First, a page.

Stories from Quick Reads and Caribbean
These little creatures have different meanings in other cultures. Ancient Romans believed that the lizard symbolized death and resurrection, because it sleeps during winter and reawakens in Spring.
For the Greeks and Egyptians, the lizard represented divine wisdom and good fortune.
In the Caribbean, lizards have special significance as well. Jamaican blogger Nadine Tomlinson examines the many ways in which lizards feature prominently in local folklore and old wives’ tales:
In Jamaica, old-time people say, ‘If a lizard jump on a woman, it mean she pregnant, or soon pregnant. […]
Old-time people say, ‘If you dream ’bout lizard, it mean you have an enemy.’
She likens the fascination with lizards to the region's African heritage, noting that “throughout the entire continent of Africa, the lizard recurs again and again as a motif in popular culture.” She cites the carving of the lizard icon on doors in West Africa, saying that in some tribes, it represents household tranquility; in Cameroon, it represents fertility.
Interestingly, one of Trinidad and Tobago's most beloved calypsonians, The Mighty Sparrow, sang a popular song called “The Lizard”, which humourously deals with aspects of sexuality:
Playing in class with a lizard in a glass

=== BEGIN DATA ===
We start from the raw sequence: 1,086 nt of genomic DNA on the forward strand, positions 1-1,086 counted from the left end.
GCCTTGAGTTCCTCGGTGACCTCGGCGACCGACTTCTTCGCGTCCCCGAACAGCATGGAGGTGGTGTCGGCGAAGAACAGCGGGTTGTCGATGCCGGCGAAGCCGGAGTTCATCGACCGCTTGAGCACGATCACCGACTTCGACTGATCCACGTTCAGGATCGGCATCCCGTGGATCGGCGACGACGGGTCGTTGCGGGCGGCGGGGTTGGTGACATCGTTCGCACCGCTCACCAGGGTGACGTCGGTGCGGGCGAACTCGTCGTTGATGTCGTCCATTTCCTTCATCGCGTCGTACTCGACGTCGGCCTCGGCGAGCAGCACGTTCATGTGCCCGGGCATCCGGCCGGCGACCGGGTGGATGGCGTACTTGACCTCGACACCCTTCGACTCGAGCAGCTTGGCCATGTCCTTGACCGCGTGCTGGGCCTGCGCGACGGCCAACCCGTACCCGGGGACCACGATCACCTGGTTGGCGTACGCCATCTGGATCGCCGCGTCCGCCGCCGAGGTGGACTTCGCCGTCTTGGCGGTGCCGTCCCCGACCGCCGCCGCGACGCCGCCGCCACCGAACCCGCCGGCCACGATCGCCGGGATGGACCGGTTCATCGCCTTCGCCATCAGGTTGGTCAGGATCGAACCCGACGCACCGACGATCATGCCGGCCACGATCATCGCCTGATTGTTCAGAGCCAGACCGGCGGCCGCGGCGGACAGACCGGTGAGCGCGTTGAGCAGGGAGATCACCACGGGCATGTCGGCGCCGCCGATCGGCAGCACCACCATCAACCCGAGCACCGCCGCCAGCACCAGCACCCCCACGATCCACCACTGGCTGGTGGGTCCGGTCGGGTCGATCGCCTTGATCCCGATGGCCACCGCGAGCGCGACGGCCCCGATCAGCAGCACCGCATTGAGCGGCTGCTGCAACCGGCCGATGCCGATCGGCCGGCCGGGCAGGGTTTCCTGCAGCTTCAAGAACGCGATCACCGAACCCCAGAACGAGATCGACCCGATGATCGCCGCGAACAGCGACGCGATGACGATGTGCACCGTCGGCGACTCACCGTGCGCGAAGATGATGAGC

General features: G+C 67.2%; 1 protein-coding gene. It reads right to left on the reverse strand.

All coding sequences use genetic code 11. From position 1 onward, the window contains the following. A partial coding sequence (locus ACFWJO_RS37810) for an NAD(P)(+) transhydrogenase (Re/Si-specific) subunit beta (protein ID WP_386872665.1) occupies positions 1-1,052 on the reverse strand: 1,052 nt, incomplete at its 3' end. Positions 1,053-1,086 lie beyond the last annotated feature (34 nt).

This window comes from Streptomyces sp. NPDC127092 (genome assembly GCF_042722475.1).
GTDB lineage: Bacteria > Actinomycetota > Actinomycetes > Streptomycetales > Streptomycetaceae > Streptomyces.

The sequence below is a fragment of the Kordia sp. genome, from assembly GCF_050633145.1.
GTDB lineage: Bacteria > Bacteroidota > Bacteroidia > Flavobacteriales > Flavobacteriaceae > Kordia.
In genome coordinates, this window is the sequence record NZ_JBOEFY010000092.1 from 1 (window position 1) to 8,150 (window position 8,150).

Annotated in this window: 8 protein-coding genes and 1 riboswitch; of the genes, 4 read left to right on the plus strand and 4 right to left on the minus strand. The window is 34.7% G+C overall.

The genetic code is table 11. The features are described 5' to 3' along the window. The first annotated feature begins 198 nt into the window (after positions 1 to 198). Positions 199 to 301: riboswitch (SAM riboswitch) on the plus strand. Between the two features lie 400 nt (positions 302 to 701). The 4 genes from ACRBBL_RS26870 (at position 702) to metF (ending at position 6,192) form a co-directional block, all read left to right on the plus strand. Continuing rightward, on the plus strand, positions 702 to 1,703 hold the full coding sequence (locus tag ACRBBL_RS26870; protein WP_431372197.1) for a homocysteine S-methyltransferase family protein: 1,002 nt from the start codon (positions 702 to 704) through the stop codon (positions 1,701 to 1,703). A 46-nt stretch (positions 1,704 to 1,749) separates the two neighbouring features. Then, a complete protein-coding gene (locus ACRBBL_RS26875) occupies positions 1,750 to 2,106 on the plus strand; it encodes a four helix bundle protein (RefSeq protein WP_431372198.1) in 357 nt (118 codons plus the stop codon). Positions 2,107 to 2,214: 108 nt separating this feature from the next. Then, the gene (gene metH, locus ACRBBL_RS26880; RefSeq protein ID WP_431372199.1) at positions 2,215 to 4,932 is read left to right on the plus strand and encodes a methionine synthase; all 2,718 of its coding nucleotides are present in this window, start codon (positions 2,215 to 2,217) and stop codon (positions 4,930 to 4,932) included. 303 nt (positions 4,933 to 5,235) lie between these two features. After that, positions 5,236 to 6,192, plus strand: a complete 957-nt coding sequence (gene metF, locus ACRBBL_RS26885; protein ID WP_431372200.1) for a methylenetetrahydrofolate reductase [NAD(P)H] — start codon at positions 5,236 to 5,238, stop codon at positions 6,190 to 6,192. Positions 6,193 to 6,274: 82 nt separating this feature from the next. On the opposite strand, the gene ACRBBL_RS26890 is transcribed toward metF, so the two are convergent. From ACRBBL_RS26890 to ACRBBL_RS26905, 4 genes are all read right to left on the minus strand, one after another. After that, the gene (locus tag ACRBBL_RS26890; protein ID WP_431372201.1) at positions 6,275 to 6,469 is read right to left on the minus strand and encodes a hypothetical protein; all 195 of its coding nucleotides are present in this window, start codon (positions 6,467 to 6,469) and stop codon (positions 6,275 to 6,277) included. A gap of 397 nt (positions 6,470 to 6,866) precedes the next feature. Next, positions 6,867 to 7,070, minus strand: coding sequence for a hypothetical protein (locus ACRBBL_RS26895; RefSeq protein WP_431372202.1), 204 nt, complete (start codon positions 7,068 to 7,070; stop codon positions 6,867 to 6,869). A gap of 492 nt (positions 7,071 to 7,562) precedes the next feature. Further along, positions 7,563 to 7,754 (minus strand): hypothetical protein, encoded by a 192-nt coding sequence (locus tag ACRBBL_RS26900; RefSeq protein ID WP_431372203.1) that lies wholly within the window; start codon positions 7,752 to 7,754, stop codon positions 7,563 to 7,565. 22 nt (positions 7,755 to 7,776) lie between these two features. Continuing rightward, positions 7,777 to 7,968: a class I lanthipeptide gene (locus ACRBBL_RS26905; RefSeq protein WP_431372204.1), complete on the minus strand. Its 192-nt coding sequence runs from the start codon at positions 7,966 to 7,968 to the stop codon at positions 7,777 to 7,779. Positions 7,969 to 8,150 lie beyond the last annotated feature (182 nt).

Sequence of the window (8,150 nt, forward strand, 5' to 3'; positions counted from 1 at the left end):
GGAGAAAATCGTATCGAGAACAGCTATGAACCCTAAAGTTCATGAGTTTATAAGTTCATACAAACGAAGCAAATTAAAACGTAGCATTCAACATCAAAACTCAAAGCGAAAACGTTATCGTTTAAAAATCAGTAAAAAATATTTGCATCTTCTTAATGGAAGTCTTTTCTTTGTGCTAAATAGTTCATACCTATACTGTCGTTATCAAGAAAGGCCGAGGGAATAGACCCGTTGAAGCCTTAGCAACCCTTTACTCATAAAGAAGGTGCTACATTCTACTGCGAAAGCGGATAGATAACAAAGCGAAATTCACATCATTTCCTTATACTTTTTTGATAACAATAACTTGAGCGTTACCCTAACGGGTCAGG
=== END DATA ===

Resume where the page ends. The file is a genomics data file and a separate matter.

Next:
The lizard get away from Ruth and run by the teacher foot!
Oh Lord, the children frightened hmmm…wonder what gon’ happen,
But the teacher laughing out ‘kee kee kee’, only watching everybody.
The lizard run up she foot and it disappear…
Everybody still searching everywhere.
Where mih lizard, teacher Mildred?
Under she dress, taking a rest.
The way she jolly and happy, I swear the lizard must be tickling she!
While Tomlinson, like most Caribbean dwellers, take the presence of lizards as a given and feels a certain affinity to them, for her, there are a couple of exceptions to the rule: the Jamaican croaking lizard and ground lizard, both of which “creep [her] out”:
Normally, the former tends to be pale, although I’ve seen some in darker hues, and one with spots a couple of times. Yes, they croak, yes, they’ve kept me up at night, and yes, they can be brazen. […] Once, one fell off the ceiling, and almost dropped on my head. Never mind that it didn’t. Just the thought of it stuck in my hair, and the sound of its sticky plop! on the floor was enough for me to start hollering.